Breach Aftermath Planning: Focus on Saving Your BusinessIt's More Than Loss of PII, Customer Notification; It's About Keeping Your Business Operational
In planning for the aftermath of a data breach, many organizations focus on the obvious: the theft of personally identifiable information, including Social Security numbers; payment data and health information. In determining the cost of breaches, enterprises often concentrate on customer notification, credit monitoring and the possibility of legal judgments or regulatory penalties.
But a new study by the business advisory firm Deloitte & Touche - Beneath the Surface of a Cyberattack: A Deeper Look at Business Impact - contends these factors represent about 3.5 percent of the total breach costs.
"The costs that are commonly associated with cyberattacks and data breaches really end up being a small fraction of the overall impact," Emily Mossburg, principal in Deloitte's advisory cyber risk service, says in an interview with Information Security Media Group (click on player beneath image to listen). "Typically, based upon the model we put together, over 90 percent of the cost and the impact tend to be those things that are less tangible and often less discussed. What we really think this means is that it's not necessarily, 'OK, open eyes, this is costing more than you think.' It's more about you truly identifying the risk that are the most important to your organization."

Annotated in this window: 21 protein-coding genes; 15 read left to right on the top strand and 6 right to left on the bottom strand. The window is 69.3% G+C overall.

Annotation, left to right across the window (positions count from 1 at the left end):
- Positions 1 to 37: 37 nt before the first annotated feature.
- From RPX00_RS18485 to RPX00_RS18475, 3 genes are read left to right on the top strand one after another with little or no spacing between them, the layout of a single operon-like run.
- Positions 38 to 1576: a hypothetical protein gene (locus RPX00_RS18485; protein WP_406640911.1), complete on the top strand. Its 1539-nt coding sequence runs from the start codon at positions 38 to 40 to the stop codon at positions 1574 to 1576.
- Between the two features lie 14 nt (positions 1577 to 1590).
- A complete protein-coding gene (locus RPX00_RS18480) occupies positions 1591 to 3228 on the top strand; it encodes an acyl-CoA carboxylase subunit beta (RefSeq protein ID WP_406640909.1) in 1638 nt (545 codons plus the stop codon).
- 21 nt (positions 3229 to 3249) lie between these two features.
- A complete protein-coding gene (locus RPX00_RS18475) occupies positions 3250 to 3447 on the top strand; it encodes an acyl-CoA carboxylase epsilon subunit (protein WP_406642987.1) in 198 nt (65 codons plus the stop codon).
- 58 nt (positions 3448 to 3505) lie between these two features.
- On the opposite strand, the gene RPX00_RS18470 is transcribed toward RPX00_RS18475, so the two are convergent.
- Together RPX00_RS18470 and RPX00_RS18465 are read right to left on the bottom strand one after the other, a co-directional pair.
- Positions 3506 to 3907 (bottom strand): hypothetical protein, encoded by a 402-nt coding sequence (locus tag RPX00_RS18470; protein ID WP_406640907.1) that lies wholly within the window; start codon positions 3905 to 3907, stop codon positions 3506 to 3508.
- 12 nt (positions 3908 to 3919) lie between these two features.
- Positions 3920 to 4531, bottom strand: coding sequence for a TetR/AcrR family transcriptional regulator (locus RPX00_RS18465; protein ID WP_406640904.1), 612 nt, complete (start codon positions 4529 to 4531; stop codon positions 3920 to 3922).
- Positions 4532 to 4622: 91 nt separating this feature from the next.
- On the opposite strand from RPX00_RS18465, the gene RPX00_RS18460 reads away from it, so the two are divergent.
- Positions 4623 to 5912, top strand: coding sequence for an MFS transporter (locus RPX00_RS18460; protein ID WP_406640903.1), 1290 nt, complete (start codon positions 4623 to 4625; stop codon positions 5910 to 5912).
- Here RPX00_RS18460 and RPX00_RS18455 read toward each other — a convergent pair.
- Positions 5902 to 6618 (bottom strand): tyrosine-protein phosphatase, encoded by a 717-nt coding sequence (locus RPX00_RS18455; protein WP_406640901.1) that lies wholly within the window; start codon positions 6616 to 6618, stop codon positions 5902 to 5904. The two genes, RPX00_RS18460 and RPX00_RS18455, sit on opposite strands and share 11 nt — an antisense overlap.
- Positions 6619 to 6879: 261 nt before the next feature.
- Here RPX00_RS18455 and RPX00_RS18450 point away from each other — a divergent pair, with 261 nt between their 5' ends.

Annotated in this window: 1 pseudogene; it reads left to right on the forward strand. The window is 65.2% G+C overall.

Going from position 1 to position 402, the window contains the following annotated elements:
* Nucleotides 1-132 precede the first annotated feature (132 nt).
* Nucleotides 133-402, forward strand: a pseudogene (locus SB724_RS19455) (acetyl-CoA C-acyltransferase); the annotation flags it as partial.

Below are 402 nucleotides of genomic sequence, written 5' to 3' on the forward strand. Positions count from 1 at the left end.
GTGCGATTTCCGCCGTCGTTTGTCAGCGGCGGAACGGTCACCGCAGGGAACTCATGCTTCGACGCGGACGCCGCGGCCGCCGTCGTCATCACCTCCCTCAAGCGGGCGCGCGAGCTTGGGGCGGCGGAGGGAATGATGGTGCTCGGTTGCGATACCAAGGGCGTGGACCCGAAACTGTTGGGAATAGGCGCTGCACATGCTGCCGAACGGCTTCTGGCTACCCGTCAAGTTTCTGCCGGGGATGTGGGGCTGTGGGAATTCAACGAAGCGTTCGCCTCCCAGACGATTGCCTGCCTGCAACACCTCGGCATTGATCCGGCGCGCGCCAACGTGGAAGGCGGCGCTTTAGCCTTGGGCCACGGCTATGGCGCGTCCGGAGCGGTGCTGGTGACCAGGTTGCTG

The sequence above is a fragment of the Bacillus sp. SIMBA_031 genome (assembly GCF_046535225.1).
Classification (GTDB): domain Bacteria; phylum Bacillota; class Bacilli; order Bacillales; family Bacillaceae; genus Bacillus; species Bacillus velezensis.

In the interview, Mossburg discusses two scenarios Deloitte created that outline the multimillion dollar impact breaches have on two fictitious companies:
- A health insurer with 50,000 employees and annual revenue of $60 billion that fell victim to a stolen laptop computer containing nearly 3 million patient records.
- A technology manufacturer with 60,000 workers and $40 billion in annual revenue that experienced a cyberattack from a nation-state.
Mossburg contends these scenarios should help instruct organizations to understand the deep impact data breaches have on organizations.
Deloitte, in its report, itemizes 14 cyberattack impact factors, half of them with commonly known costs, the other half having hidden or less visible, but significantly higher costs.
Mossburg leads the resilient portion of Deloitte & Touche's cyber risk services portfolio, including the technical and organizational aspects of technology resilience, cyber incident response and post-incident crisis management for rapid recovery of operations, valuation and reputation. She has served a range of clients in the areas of technology risk management, data protection, data breach management and technology resilience, most recently focused on financial services and federal sectors.